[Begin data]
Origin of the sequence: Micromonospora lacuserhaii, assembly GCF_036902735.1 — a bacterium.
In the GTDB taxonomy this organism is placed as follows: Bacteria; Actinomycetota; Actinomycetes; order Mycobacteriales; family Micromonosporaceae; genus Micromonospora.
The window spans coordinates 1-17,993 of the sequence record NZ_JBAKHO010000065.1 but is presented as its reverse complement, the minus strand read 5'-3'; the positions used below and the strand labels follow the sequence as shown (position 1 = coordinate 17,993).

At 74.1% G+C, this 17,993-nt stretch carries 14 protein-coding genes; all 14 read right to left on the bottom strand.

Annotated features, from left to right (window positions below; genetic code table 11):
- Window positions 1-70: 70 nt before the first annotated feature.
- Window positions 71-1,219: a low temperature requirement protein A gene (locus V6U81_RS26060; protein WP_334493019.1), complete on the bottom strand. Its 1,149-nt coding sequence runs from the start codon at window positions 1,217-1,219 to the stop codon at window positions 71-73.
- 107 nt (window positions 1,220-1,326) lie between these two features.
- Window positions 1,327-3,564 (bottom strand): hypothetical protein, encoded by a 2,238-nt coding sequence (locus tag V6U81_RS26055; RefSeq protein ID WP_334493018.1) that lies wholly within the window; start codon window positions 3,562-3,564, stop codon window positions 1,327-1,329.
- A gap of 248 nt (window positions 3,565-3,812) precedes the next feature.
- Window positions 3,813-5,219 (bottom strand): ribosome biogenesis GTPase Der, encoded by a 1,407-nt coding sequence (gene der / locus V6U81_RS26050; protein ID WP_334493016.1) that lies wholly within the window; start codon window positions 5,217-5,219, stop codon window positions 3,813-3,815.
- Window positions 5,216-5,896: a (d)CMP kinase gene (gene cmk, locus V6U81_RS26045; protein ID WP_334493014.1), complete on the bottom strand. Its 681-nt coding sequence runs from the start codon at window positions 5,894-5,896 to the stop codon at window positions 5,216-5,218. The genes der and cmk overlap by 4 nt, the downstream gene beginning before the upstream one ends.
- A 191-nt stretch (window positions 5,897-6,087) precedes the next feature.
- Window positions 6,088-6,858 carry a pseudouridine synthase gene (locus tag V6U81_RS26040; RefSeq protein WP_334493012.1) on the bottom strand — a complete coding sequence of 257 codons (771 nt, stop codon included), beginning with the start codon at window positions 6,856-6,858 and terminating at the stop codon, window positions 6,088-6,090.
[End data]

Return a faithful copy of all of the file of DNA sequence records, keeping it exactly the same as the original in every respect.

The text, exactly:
Origin of the sequence: Micromonospora lacuserhaii, assembly GCF_036902735.1 — a bacterium.
In the GTDB taxonomy this organism is placed as follows: Bacteria; Actinomycetota; Actinomycetes; order Mycobacteriales; family Micromonosporaceae; genus Micromonospora.
The window spans coordinates 1-17,993 of the sequence record NZ_JBAKHO010000065.1 but is presented as its reverse complement, the minus strand read 5'-3'; the positions used below and the strand labels follow the sequence as shown (position 1 = coordinate 17,993).

At 74.1% G+C, this 17,993-nt stretch carries 14 protein-coding genes; all 14 read right to left on the bottom strand.

Annotated features, from left to right (window positions below; genetic code table 11):
- Window positions 1-70: 70 nt before the first annotated feature.
- Window positions 71-1,219: a low temperature requirement protein A gene (locus V6U81_RS26060; protein WP_334493019.1), complete on the bottom strand. Its 1,149-nt coding sequence runs from the start codon at window positions 1,217-1,219 to the stop codon at window positions 71-73.
- 107 nt (window positions 1,220-1,326) lie between these two features.
- Window positions 1,327-3,564 (bottom strand): hypothetical protein, encoded by a 2,238-nt coding sequence (locus tag V6U81_RS26055; RefSeq protein ID WP_334493018.1) that lies wholly within the window; start codon window positions 3,562-3,564, stop codon window positions 1,327-1,329.
- A gap of 248 nt (window positions 3,565-3,812) precedes the next feature.
- Window positions 3,813-5,219 (bottom strand): ribosome biogenesis GTPase Der, encoded by a 1,407-nt coding sequence (gene der / locus V6U81_RS26050; protein ID WP_334493016.1) that lies wholly within the window; start codon window positions 5,217-5,219, stop codon window positions 3,813-3,815.
- Window positions 5,216-5,896: a (d)CMP kinase gene (gene cmk, locus V6U81_RS26045; protein ID WP_334493014.1), complete on the bottom strand. Its 681-nt coding sequence runs from the start codon at window positions 5,894-5,896 to the stop codon at window positions 5,216-5,218. The genes der and cmk overlap by 4 nt, the downstream gene beginning before the upstream one ends.
- A 191-nt stretch (window positions 5,897-6,087) precedes the next feature.
- Window positions 6,088-6,858 carry a pseudouridine synthase gene (locus tag V6U81_RS26040; RefSeq protein WP_334493012.1) on the bottom strand — a complete coding sequence of 257 codons (771 nt, stop codon included), beginning with the start codon at window positions 6,856-6,858 and terminating at the stop codon, window positions 6,088-6,090.